Balancing the Burdens

Helping patients and hospitals make difficult choices

Back Article Sep 1, 2010 By JT Long

Heather Phillips has been in the hospital for nearly five years. She is visited regularly by Sherm and Sandy Waldman and their West Highland white terrier as a part of a palliative care program at Sutter Roseville Medical Center.

Heather Phillips has been in the hospital for nearly five years. She is visited regularly by Sherm and Sandy Waldman and their West Highland white terrier as a part of a palliative care program at Sutter Roseville Medical Center.

A growing senior population is changing the way society approaches life and death. “People are dying differently now,” says Judy Citko, executive director of the Coalition for Compassionate Care. In the past, patients had to choose between giving up on treatment or forging ahead with sometimes drastic measures. In contrast to the traditional focus on treatment of individual episodes at any physical and financial cost, medical experts, patients and their families are demanding a new way of approaching their final months and years.

Cheryl Livingston was a perky mother of three, a wife and self-employed business owner. She budgeted her busy life carefully with the help of one-, five-, and 10-year business plans. She posted school and sporting events on the refrigerator so everyone knew what to expect. Taco Tuesdays with her husband got a special star. She managed her life like it was her job. Then she was diagnosed with ovarian cancer.

Livingston and her family approached the disease with the same can-do attitude that had worked before. They created new routines around recovery time from the hysterectomy, energy swings during chemotherapy, side effects of all the experimental drugs. As the doctor’s to-try list shrank, the Livingstons had help managing the difficult transition from living well to dying well. Palliative care, an emerging discipline that wasn’t available to Livingston’s mother a few decades before, is helping thousands of people take control of their health, even while living with chronic illness.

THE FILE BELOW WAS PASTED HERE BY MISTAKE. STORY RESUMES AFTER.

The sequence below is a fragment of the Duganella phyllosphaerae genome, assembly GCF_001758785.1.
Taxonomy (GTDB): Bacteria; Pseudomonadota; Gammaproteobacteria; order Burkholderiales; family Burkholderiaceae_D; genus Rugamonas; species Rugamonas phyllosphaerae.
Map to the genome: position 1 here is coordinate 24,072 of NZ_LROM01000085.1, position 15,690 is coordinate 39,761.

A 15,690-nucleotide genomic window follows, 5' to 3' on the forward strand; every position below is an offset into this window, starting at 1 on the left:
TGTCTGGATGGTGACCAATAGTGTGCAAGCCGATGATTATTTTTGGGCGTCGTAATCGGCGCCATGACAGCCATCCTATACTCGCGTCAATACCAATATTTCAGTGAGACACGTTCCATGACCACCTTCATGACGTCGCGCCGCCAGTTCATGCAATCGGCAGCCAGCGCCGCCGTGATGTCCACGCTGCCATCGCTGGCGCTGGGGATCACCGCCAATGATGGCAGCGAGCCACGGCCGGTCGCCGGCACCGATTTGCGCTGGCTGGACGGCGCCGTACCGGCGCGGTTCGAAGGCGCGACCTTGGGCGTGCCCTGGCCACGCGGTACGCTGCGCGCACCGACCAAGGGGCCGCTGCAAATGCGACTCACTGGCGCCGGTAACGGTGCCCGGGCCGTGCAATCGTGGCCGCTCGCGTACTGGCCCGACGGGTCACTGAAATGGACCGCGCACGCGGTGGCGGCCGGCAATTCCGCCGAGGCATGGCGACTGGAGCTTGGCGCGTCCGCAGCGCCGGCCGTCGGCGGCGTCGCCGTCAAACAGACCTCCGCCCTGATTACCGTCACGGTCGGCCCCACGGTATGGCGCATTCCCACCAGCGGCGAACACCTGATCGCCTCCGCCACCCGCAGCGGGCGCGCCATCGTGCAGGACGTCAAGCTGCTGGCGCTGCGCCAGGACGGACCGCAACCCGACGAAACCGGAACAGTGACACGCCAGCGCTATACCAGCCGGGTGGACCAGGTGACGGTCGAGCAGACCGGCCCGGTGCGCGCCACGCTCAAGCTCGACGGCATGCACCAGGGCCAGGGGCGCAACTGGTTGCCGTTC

“The current models aren’t working,” Citko says. “People are living longer with multiple chronic illnesses.” She pointed to a landmark study in the early 1990s by the Robert Wood Johnson Foundation. The report found patients often died in uncontrolled pain and hooked to machines until just a few hours before death. Most did not have advance directives such as a living will. Even if a patient had an advance directive, it was often not followed.

That report marked the rise of a trend known as palliative care. It comes from the Latin word palliare or “to cloak.” Unlike hospice care, which focuses on managing pain for the last few weeks of a terminal patient’s life, the palliative approach to managing chronic illness allows patients to continue curative treatment based on desired quality of life. Hospice can still be part of the continuum of care, but palliative care teams work with patients to maximize quality of life for the months and years before they receive a six-months-to-live diagnosis.

Palliative care is taking root at hospitals across the country as a better way — emotionally and financially — to handle the growing number of people living with chronic illness.

Dr. Shelly Garone, medical director of Palliative Care at Kaiser Permanente in Sacramento, describes the Kaiser program as a web of care starting with records that follow the patient to each medical visit.

The team can include doctors, nurses, social workers, chaplains, massage therapists, pharmacists and nutritionists — anyone who can help to manage the physical and psychological pain associated with dying. At the center are the patient and the patient’s family. By educating patients about their options and what to expect, nurses and doctors empower them to deal with chronic illness proactively at home when possible.